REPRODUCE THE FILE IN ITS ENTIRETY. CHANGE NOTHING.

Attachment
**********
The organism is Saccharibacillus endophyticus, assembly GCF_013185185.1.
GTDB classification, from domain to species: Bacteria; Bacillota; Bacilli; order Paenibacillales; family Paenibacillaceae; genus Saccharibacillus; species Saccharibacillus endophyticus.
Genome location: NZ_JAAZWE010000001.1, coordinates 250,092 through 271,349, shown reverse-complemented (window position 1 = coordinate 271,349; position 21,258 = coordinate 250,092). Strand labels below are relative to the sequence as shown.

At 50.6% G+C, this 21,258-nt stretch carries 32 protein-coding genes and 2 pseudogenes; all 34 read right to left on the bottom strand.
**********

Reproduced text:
The organism is Saccharibacillus endophyticus, assembly GCF_013185185.1.
GTDB classification, from domain to species: Bacteria; Bacillota; Bacilli; order Paenibacillales; family Paenibacillaceae; genus Saccharibacillus; species Saccharibacillus endophyticus.
Genome location: NZ_JAAZWE010000001.1, coordinates 250,092 through 271,349, shown reverse-complemented (window position 1 = coordinate 271,349; position 21,258 = coordinate 250,092). Strand labels below are relative to the sequence as shown.

At 50.6% G+C, this 21,258-nt stretch carries 32 protein-coding genes and 2 pseudogenes; all 34 read right to left on the bottom strand.